The second round of bidding for South Korea's multibillion dollar fighter jet project ended on Friday, with none offering a price below the 8.3 trillion ($7.3 million) budget, the state defense procurement agency said.
The next bidding session begins next Tuesday, said the Defense Acquisition Program Administration (DAPA). South Korea is pushing to buy 60 jets to replace South Korean Air Force's aging fleet of F-4 and F-5 jets starting from 2017.
Competing are Boeing's F-15 Silent Eagle; Lockheed Martin's F-35 stealth jet; and the Eurofighter Tranche 3 Typhoon from the European Aerospace Defense and Space Company (EADS).
The DAPA opened the bidding on June 18 and has since carried out about 30 bidding sessions, but none of their proposals were accepted as they were over the budget, according to officials.
"The bidding ended, and an additional bidding will resume on July 2," DAPA spokesman Baek Yoon-hyeong said.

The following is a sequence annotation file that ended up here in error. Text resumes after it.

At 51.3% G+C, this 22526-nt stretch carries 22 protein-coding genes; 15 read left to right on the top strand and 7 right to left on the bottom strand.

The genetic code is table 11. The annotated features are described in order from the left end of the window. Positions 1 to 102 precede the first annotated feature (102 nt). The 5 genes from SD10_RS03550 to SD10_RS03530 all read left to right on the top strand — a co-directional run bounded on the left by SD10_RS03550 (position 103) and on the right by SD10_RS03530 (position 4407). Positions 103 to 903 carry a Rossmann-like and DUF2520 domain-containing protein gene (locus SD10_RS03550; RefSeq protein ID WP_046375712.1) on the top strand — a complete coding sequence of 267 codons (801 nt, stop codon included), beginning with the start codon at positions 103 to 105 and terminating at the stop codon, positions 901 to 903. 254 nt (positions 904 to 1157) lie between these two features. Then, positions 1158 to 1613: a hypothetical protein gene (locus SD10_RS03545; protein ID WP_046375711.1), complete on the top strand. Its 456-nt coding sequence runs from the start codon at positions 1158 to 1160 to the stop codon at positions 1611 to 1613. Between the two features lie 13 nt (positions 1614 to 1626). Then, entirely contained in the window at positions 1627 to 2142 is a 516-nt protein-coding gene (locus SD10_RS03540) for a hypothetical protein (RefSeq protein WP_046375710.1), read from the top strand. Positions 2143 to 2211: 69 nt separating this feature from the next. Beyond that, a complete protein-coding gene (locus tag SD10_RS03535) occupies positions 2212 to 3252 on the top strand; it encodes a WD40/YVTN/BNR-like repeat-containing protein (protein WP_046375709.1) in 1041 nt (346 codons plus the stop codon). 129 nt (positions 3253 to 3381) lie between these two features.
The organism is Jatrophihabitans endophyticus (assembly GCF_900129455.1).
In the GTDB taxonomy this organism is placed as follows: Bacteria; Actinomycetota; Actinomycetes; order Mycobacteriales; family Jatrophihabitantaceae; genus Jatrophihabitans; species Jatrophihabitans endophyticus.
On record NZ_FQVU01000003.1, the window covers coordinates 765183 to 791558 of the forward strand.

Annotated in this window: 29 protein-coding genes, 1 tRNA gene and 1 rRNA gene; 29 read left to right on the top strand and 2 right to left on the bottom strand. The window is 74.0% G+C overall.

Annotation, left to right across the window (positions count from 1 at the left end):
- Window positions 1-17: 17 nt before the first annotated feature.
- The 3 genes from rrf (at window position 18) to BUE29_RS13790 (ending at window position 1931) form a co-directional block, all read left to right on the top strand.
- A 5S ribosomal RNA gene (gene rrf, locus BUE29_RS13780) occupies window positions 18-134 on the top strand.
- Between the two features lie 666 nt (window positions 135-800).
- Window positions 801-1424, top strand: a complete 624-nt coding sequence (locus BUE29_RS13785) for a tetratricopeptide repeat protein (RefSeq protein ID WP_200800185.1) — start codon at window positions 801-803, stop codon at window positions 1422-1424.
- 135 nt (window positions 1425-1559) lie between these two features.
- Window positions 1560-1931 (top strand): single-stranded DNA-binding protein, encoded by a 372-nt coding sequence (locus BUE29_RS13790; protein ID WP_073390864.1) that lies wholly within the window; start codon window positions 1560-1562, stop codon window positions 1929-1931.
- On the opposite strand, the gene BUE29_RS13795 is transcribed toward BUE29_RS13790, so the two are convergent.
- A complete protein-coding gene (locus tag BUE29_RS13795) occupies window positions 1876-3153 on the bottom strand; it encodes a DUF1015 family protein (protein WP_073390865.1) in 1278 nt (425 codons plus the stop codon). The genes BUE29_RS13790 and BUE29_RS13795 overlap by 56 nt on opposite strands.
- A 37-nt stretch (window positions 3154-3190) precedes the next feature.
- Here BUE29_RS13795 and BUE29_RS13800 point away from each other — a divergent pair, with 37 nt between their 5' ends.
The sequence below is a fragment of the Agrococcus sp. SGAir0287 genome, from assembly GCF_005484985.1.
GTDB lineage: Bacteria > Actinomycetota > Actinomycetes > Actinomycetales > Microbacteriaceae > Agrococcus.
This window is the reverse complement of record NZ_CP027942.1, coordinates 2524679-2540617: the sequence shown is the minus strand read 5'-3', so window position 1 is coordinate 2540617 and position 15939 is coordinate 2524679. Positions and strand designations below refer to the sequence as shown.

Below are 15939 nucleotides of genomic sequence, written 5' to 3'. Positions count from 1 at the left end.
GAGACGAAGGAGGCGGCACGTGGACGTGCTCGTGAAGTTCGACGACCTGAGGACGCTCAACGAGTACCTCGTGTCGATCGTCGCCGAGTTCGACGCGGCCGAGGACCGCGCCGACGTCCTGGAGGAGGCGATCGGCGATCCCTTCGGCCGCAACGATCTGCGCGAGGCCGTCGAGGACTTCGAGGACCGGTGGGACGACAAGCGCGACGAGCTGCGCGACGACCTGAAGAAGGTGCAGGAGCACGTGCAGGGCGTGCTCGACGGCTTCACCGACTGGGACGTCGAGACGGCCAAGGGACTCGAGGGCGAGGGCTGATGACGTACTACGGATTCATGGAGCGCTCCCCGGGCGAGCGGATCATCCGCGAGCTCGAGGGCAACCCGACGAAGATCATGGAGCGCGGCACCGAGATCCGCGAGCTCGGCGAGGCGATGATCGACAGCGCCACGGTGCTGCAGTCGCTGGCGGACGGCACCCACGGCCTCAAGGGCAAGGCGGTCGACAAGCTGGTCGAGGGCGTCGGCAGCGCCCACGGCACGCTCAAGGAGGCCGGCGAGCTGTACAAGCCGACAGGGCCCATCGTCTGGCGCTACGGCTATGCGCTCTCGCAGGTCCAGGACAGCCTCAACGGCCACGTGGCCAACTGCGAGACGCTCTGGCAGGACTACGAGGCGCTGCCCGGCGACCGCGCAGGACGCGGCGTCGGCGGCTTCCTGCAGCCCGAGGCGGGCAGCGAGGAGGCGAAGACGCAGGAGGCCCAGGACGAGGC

The drawn-out bidding session illustrated the fiercely contested competition by the world's biggest defense groups as they seek to overcome drastic cutbacks in military spending in the U.S. and Europe.
The state procurement agency has officially said they are looking for affordable yet highly capable aircraft, but it was widely expected that the potential suppliers would propose prices that exceed Seoul's budget and adopt a wait-and-see approach during the sessions.
If prices proposed by the three firms exceed the budget approved by the parliament last year, the acquisition plan needs to be re-examined by the finance ministry which handles state budget allocations.
Unlike the two other companies that offer aircraft through direct commercial sales, Lockheed Martin, which sells the F-35 through the foreign military sales program by the U.S. government, did not submit either a fixed price or a maximum price during the bidding, said a DAPA official with knowledge of the bidding process.
If the F-35A is selected, experts say the South Korean government will have to pay prices equivalent to those offered to the U.S. Air Force each year from 2017 to 2021, sparking speculation that the price for the stealth jet, which has been plagued with cost overruns, may rise.
Once the process is completed, the DAPA will assess the three jets before making its final decision in a meeting slated for early next month, according to officials. (Yonhap News)